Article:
Parts per Million?

Parts per Million?

Post by David Curren » Mon, 05 Nov 2001 13:10:40



I am bottling some strawberry I made last year and I needed to sweeten it up
a bit. So I added a lttle sugar syrup to it and now I want to be sure that
it doesn't begin fermenting in the bottle.  My book says to add sorbate to
about 200 to 300 parts per million. How can I figure out what that would be
per each 750 ml bottle.

Thanks, I really like this group.

David Currens

 
 
 

Parts per Million?

Post by David C Breed » Mon, 05 Nov 2001 22:50:20


Quote:

>I am bottling some strawberry I made last year and I needed to sweeten it up
>a bit. So I added a lttle sugar syrup to it and now I want to be sure that
>it doesn't begin fermenting in the bottle.  My book says to add sorbate to
>about 200 to 300 parts per million. How can I figure out what that would be
>per each 750 ml bottle.
>Thanks, I really like this group.
>David Currens

Hi David,

In the winemaking world, ppm just means "mg/l."   So for a 750 ml
bottle, just take the appropriate ppm figure and mulitply by 0.75.

Dave

P.S.  Are there other chemists out there who have a differnet measning
for ppm?  I thought I remembered learning in chemistry that it was
more complicatd than that, and had literally to do with the number of
molecules of each substance, such tht you had so many molecules of one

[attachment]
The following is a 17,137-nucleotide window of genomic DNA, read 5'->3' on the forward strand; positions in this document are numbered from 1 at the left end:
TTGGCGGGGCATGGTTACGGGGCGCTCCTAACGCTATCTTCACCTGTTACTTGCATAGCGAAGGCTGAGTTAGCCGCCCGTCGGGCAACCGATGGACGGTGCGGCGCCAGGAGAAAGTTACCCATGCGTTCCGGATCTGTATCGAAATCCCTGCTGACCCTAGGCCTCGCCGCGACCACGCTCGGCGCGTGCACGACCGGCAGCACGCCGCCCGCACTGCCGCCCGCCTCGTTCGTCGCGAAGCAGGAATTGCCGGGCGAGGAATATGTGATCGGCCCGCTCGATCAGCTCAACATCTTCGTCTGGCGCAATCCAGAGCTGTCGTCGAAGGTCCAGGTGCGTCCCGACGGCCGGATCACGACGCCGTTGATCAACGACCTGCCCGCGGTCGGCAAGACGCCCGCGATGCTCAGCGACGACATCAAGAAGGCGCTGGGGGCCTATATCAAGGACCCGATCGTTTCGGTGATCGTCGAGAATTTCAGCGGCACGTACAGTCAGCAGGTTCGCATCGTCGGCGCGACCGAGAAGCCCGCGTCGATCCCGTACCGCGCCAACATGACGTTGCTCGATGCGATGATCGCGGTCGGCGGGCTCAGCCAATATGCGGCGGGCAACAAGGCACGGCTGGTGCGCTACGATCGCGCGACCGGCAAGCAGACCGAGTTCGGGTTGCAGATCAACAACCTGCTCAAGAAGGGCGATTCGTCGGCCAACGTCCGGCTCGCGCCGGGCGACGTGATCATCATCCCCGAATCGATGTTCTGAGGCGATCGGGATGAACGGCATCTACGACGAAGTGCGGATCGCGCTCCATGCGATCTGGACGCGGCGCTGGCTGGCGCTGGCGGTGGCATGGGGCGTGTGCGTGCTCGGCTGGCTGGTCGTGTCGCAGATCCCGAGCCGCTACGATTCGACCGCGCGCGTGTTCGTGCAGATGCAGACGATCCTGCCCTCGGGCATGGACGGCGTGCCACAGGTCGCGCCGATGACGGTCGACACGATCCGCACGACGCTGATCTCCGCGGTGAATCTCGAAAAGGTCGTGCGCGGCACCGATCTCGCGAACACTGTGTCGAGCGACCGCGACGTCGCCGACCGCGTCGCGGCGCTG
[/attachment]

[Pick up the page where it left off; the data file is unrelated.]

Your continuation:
per million molecules of the other.  Did I make that up?
****************************************************************************


 
 
 

Parts per Million?

Post by Pavel31 » Mon, 05 Nov 2001 23:49:02


I use a half teaspoon per gallon. There are roughly five 750 ml bottles
per gallon, so use a tenth teaspoon per bottle. Instead of adding to
each individual bottle, add the sorbate to the bulk batch after adding
the syrup and let it set for a couple of weeks, just to let any
additional fermentation work itself out before the yeast dies off.

Also, the common wisdom is that you should add a Campden tablet per
gallon when adding sorbate to prevent a "geranium" taste from developing.

Paul

Quote:

> I am bottling some strawberry I made last year and I needed to sweeten it up
> a bit. So I added a lttle sugar syrup to it and now I want to be sure that
> it doesn't begin fermenting in the bottle.  My book says to add sorbate to
> about 200 to 300 parts per million. How can I figure out what that would be
> per each 750 ml bottle.

> Thanks, I really like this group.

> David Currens

 
 
 

Parts per Million?

Post by Greg Coo » Wed, 07 Nov 2001 00:03:23



Quote:


>> I am bottling some strawberry I made last year and I needed to sweeten it up
>> a bit. So I added a lttle sugar syrup to it and now I want to be sure that
>> it doesn't begin fermenting in the bottle.  My book says to add sorbate to
>> about 200 to 300 parts per million. How can I figure out what that would be
>> per each 750 ml bottle.

>> Thanks, I really like this group.

>> David Currens

> Hi David,

> In the winemaking world, ppm just means "mg/l."   So for a 750 ml
> bottle, just take the appropriate ppm figure and mulitply by 0.75.

> Dave

> P.S.  Are there other chemists out there who have a differnet measning